What is becoming more apparent as we look at successful organizations is that leadership does not reside only in the C-suite, but can add value throughout. We can all demonstrate leadership characteristics with peers, co-workers and teams as well as with our leaders. Each of us can lead in his/her own way. It can be as simple as leading with an idea that could mean success for everyone. It can mean leading a discussion where it is clear that everyone is welcome, if not required, to participate.
Success comes from our ability to connect one-on-one while building trust and relationships. Leaders and individuals work best when they can connect on common ground and engage with each other to create the best outcome. Each generation, each individual, regardless of place or role, has something of value to contribute to the success of the business.
This is a tall order for anyone. How can we accomplish all of this? It starts with our conversations.
There is art and science to the kind of conversations that can have the impact we need in our organizations today. While we can spend a lifetime improving our skills, here are two ideas to help us be better leaders wherever we are.
Take the lead by being the first to come alongside others to see what we can constructively accomplish together. Coming alongside is not about relinquishing your ideas; it is about learning how to incorporate and collaborate with each other and equally participating for the ultimate goal. We can engage through honoring accomplishments, understanding what everyone has to say and attempting to know what it is like to walk in their shoes. Effective leaders are able to set aside their agendas and embrace that others have just as much to add to the situation.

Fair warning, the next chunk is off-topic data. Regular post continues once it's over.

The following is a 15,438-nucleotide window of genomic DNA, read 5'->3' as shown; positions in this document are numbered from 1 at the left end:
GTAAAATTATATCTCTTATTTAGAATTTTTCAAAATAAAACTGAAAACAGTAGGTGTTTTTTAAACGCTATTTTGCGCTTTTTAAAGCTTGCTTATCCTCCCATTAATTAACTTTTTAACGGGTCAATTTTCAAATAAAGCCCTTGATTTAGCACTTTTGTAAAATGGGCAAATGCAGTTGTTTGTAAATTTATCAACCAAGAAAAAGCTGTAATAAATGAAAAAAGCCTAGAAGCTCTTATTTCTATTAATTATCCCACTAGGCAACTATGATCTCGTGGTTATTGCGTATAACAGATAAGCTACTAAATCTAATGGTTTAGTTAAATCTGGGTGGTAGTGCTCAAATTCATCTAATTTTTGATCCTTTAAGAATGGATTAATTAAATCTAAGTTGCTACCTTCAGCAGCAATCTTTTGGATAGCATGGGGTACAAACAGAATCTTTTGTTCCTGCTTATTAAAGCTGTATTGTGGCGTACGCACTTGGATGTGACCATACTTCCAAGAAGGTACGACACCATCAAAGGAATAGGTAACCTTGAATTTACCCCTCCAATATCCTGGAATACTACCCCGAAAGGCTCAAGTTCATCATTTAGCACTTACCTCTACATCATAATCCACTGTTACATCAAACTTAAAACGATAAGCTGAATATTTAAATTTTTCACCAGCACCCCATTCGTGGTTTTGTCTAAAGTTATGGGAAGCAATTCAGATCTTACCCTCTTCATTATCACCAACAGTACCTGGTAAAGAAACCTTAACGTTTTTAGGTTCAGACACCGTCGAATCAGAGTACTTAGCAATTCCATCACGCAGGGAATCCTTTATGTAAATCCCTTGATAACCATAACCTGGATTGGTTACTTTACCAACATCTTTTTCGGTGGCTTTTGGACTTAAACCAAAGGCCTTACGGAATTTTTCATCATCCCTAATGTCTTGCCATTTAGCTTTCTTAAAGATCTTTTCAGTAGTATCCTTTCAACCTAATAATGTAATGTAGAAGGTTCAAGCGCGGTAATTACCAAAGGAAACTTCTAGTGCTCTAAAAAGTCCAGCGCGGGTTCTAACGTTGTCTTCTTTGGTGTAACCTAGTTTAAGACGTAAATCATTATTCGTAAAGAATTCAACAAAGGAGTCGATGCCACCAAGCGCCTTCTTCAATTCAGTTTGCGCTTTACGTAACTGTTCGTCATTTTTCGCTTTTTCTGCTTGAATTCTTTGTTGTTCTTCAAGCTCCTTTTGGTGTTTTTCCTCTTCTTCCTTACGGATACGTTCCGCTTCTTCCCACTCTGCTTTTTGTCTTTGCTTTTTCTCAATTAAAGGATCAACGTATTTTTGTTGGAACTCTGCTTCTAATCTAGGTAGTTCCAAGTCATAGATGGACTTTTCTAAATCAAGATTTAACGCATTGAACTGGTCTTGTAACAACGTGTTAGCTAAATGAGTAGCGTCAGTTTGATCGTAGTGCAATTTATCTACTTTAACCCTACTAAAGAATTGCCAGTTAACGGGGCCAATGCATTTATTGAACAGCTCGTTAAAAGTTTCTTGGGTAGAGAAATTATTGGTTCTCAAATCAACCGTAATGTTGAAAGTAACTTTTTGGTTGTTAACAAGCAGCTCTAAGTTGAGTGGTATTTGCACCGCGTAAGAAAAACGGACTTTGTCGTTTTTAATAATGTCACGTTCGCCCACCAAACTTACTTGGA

Being on the same page
This is about making sure that everyone truly understands a project and its goals. Reaching out to ensure that everyone is heard and is able to support the decision will prevent surprises down the line. The process builds relationships and connections that strengthen any team.
By adding these two concepts as the foundation of our conversations, we can become leaders in every situation. We will build trust, stronger relationships and commitments to achieve mutual goals.
We can all lead together. It will pay many dividends. With leaders across all generations and in all levels of the organization, we can create a culture where everyone can thrive. You will be more than surprised.
Noal McDonald is co-author ofRevolutionary Conversations: The Tools You Need for the Success You Want. As a Co-CEO of Revolutionary Conversations, LLC, she develops and delivers courses and workshops for corporations and strategic alliances that want to enhance engagement, create collaborative cultures and improve employee performance.
Mark H. Fowler is the president of Stowe Management Corporation and Co-CEO of Revolutionary Conversations, LLC. He is a business growth and corporate re-engineering expert, author and writer, business educator, public speaker and change leader.